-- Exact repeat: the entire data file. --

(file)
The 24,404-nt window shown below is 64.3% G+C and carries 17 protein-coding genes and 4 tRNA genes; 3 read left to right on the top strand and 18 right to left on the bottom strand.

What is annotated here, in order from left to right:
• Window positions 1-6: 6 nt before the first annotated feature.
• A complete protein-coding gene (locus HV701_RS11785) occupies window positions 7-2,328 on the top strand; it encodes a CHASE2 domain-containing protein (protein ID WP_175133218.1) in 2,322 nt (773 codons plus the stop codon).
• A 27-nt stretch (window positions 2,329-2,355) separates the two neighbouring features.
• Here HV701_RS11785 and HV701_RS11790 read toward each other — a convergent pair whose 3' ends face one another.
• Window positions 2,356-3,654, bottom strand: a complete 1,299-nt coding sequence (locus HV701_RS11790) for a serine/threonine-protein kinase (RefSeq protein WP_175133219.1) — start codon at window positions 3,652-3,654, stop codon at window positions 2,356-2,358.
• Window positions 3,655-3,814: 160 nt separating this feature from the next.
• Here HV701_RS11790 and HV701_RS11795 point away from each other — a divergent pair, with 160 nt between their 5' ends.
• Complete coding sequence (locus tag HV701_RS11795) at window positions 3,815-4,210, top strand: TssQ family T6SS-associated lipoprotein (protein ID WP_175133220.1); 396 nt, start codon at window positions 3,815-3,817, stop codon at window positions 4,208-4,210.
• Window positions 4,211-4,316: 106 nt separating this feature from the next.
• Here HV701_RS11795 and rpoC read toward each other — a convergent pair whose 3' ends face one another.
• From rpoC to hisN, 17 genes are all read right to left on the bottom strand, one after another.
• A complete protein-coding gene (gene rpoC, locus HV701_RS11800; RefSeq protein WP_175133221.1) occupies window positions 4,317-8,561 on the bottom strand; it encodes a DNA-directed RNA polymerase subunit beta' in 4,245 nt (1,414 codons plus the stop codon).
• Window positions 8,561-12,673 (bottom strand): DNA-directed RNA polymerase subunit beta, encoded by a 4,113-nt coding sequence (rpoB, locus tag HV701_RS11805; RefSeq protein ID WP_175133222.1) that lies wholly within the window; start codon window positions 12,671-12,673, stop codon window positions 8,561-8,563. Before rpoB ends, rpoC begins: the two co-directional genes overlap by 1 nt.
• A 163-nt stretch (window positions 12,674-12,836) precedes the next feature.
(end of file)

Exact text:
The 24,404-nt window shown below is 64.3% G+C and carries 17 protein-coding genes and 4 tRNA genes; 3 read left to right on the top strand and 18 right to left on the bottom strand.

What is annotated here, in order from left to right:
• Window positions 1-6: 6 nt before the first annotated feature.
• A complete protein-coding gene (locus HV701_RS11785) occupies window positions 7-2,328 on the top strand; it encodes a CHASE2 domain-containing protein (protein ID WP_175133218.1) in 2,322 nt (773 codons plus the stop codon).
• A 27-nt stretch (window positions 2,329-2,355) separates the two neighbouring features.
• Here HV701_RS11785 and HV701_RS11790 read toward each other — a convergent pair whose 3' ends face one another.
• Window positions 2,356-3,654, bottom strand: a complete 1,299-nt coding sequence (locus HV701_RS11790) for a serine/threonine-protein kinase (RefSeq protein WP_175133219.1) — start codon at window positions 3,652-3,654, stop codon at window positions 2,356-2,358.
• Window positions 3,655-3,814: 160 nt separating this feature from the next.
• Here HV701_RS11790 and HV701_RS11795 point away from each other — a divergent pair, with 160 nt between their 5' ends.
• Complete coding sequence (locus tag HV701_RS11795) at window positions 3,815-4,210, top strand: TssQ family T6SS-associated lipoprotein (protein ID WP_175133220.1); 396 nt, start codon at window positions 3,815-3,817, stop codon at window positions 4,208-4,210.
• Window positions 4,211-4,316: 106 nt separating this feature from the next.
• Here HV701_RS11795 and rpoC read toward each other — a convergent pair whose 3' ends face one another.
• From rpoC to hisN, 17 genes are all read right to left on the bottom strand, one after another.
• A complete protein-coding gene (gene rpoC, locus HV701_RS11800; RefSeq protein WP_175133221.1) occupies window positions 4,317-8,561 on the bottom strand; it encodes a DNA-directed RNA polymerase subunit beta' in 4,245 nt (1,414 codons plus the stop codon).
• Window positions 8,561-12,673 (bottom strand): DNA-directed RNA polymerase subunit beta, encoded by a 4,113-nt coding sequence (rpoB, locus tag HV701_RS11805; RefSeq protein ID WP_175133222.1) that lies wholly within the window; start codon window positions 12,671-12,673, stop codon window positions 8,561-8,563. Before rpoB ends, rpoC begins: the two co-directional genes overlap by 1 nt.
• A 163-nt stretch (window positions 12,674-12,836) precedes the next feature.